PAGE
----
A review of market access for sickle cell disease treatments shows that under the pharmacy benefit, about 38% of the lives under commercial formularies are covered with utilization management restrictions. About 25% of the lives under health exchange formularies are not covered for at least one of the drugs.
Only Adakveo is covered under the medical benefit. About 59% of the lives under commercial policies are covered with utilization management restrictions. Meanwhile, almost 73% of the lives under Medicare Part B policies have access to the drug without utilization management restrictions.
For about 80% of the covered lives, payer pharmacy benefit formularies do not require step therapy (ST). Of the lives that require ST, 28% require multiple steps. Around 59% of payer-controlled pharmacy benefit covered lives require prior authorization, with 44% of those lives covered by policies that are restrictive as compared with a product’s FDA-approved label.
In September 2021, the FDA accepted for filing and reviewing Global Blood Therapeutics, Inc.’s supplemental New Drug Application seeking accelerated approval for Oxbryta (voxelotor) for the treatment of sickle cell disease in children ages 4 to 11 years, as well as an NDC for a new dispersible tablet form. The FDA previously granted accelerated approval to the medication in tablet form to treat patients aged 12 years or older.
Mesfin Tegenu, R.Ph., CEO of RxParadigm, Inc., anticipates gene therapy could have a big impact in 2021. “Drugs for rare diseases should always be on payers’ radar due to their high costs. Additionally, over the next few years there’s a good chance we will see several new gene therapy drugs hit the market that should very much concern payers due to associated very high costs. Gene therapy treatments that are in the pipeline include ones for hemophilia, beta thalassemia and sickle cell disease,” he says.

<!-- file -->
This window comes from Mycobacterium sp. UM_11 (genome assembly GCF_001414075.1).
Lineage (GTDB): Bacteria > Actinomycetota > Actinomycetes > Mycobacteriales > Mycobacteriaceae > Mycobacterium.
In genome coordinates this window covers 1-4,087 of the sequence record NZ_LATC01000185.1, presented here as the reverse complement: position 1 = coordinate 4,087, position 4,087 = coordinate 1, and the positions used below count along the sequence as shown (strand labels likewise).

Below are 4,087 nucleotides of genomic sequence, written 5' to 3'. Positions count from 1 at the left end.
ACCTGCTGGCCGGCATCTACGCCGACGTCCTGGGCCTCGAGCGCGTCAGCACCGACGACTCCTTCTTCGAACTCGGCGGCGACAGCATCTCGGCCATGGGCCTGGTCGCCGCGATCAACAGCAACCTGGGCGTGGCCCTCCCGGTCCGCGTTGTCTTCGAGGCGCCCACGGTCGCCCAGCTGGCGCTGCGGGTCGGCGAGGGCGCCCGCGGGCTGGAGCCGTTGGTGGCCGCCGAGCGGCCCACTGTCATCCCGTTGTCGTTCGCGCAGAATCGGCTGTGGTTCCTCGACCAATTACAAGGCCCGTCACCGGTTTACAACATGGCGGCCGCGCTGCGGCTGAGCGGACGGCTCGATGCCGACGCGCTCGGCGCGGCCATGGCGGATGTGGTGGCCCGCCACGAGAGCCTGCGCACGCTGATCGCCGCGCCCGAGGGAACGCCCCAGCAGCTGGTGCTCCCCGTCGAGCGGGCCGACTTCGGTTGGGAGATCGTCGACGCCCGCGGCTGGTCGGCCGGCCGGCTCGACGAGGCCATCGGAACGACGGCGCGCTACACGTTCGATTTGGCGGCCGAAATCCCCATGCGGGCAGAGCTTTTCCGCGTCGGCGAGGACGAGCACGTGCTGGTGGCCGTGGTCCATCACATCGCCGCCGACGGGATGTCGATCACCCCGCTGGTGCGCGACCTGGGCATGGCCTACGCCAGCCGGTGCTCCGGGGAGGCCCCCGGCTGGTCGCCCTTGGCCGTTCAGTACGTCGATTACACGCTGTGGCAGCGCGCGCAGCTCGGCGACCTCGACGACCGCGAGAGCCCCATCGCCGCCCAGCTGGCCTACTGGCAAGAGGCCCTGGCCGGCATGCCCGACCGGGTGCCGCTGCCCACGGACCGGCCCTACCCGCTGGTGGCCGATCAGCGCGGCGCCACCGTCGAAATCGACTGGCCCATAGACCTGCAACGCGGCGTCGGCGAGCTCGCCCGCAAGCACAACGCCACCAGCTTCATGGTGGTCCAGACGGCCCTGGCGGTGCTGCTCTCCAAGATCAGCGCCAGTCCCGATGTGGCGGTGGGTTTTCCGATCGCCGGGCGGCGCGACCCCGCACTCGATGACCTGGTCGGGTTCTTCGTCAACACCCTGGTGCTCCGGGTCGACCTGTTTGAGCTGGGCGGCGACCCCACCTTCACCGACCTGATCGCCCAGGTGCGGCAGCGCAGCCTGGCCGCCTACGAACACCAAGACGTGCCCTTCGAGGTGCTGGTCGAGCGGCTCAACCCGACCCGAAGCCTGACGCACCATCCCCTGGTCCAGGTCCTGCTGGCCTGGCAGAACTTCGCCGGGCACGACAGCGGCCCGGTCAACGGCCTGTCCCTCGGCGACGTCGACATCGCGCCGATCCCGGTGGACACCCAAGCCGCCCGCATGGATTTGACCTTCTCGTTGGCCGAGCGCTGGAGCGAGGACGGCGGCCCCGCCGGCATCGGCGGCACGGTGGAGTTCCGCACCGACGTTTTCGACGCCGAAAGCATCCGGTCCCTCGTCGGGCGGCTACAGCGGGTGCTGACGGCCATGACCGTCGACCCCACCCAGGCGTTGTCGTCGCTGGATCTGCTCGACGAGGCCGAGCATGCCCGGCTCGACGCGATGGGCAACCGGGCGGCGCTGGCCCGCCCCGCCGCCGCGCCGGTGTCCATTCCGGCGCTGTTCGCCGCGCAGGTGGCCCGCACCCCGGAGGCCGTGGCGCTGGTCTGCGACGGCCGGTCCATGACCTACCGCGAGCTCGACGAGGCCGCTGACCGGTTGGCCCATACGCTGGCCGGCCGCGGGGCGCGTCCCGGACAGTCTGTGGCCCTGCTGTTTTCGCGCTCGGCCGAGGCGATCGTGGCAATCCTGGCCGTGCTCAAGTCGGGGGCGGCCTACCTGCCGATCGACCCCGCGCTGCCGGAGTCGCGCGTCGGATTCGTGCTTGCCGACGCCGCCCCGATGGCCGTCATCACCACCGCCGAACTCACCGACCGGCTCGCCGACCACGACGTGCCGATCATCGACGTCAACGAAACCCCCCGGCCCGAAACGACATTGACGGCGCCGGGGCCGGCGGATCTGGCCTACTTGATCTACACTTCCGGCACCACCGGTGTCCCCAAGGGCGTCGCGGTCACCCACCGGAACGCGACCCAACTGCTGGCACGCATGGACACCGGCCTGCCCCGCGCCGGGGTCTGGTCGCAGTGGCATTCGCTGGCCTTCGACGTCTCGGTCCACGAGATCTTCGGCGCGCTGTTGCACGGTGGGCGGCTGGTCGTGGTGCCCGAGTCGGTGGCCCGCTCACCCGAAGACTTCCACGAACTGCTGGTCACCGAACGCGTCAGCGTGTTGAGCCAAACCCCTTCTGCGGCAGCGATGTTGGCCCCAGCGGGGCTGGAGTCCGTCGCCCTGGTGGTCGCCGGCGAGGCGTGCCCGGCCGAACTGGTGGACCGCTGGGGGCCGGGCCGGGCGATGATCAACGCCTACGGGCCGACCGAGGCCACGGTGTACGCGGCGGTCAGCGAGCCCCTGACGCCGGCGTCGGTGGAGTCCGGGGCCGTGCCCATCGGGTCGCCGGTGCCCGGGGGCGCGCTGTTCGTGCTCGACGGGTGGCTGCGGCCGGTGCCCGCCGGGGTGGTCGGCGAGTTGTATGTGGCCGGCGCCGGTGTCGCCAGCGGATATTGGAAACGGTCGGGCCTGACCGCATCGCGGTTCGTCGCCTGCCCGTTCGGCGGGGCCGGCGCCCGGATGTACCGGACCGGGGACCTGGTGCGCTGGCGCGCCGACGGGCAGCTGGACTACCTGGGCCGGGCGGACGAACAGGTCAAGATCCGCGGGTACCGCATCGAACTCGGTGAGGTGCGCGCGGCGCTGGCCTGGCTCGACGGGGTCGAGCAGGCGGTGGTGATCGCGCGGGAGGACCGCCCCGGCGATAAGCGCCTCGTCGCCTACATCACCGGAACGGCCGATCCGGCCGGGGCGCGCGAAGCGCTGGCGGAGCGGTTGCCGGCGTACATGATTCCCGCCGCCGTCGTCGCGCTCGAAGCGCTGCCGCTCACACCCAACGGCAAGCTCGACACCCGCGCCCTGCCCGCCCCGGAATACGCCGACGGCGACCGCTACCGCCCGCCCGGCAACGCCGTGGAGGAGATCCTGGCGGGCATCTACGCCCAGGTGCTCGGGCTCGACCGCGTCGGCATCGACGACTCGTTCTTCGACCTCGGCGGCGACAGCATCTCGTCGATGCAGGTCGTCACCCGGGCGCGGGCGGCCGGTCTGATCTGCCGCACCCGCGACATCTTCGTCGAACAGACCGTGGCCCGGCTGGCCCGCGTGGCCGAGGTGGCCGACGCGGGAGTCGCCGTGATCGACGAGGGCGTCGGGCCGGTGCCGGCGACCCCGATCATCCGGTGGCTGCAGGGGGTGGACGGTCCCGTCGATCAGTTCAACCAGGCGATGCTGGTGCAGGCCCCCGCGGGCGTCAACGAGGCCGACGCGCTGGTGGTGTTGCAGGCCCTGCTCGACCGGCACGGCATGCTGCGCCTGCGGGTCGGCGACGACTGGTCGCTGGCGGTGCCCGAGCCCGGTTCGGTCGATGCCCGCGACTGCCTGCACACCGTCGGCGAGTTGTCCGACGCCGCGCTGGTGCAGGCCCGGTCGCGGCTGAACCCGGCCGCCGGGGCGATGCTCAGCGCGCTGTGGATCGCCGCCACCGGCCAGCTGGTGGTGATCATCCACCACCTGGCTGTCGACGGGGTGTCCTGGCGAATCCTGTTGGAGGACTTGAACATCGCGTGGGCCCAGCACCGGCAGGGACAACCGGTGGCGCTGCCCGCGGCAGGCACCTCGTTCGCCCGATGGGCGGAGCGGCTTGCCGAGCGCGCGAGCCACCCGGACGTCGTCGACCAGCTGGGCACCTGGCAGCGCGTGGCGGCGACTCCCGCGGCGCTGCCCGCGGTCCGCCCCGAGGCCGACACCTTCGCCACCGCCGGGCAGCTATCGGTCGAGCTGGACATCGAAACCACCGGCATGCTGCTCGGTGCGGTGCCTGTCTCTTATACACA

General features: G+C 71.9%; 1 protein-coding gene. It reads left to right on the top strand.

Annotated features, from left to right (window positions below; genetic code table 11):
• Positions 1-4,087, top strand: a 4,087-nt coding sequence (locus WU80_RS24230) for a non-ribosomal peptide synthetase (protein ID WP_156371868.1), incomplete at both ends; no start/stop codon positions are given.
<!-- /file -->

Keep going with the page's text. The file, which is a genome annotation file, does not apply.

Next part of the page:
In November 2019, the FDA gave accelerated approval to Global Blood Therapeutics, Inc.’s Oxbryta (voxelotor) for the treatment of sickle cell disease in people at least 12 years old. The company says it’s the first FDA-approved treatment that targets the root cause of the disease. The agency gave the tablet fast track and orphan drug designations.
The monthly price of the drug is $10,417, with a net price of about $8,000 for many payers.
Market Events Drive Changes
Several approved medications can help improve the symptoms of sickle cell disease. These include hydroxyurea and Endari (L-glutamine). Most recently, Global Blood Therapeutics, Inc.’s Oxbryta (voxelotor) was approved for the treatment of sickle cell disease in adults and pediatric patients 12 years of age and older. The therapy targets the underlying cause of sickle cell disease, the abnormal hemoglobin. The drug works by preventing hemoglobin from sticking together, which allows the red blood cells to maintain a more normal and flexible shape. Another recently approved treatment for sickle cell disease is Novartis AG’s Adakveo (crizanluzumab), which contains an antibody that blocks one of the proteins in the endothelial cells of the blood vessels. This antibody prevents the protein from binding to sickle cells, thereby reducing the pain and inflammation caused by sickle cell aggregates blocking blood vessels.
Competitive Market Landscape
Medunik USA Inc.’s Siklos (hydroxyurea), Bristol Myers Squibb Co.’s Droxia (hydroxyurea) and Emmaus Medical, Inc.’s Endari are other competitors in this indication. Several drugs are in Phase III clinical trials.
Pharmacy Benefit Implications
Endari and Siklos have very little unrestricted access versus Droxia in this indication. Adakveo requires prior authorization and is covered under both the pharmacy and medical benefit, while Oxbryta falls under the pharmacy benefit.
Key Players in Market: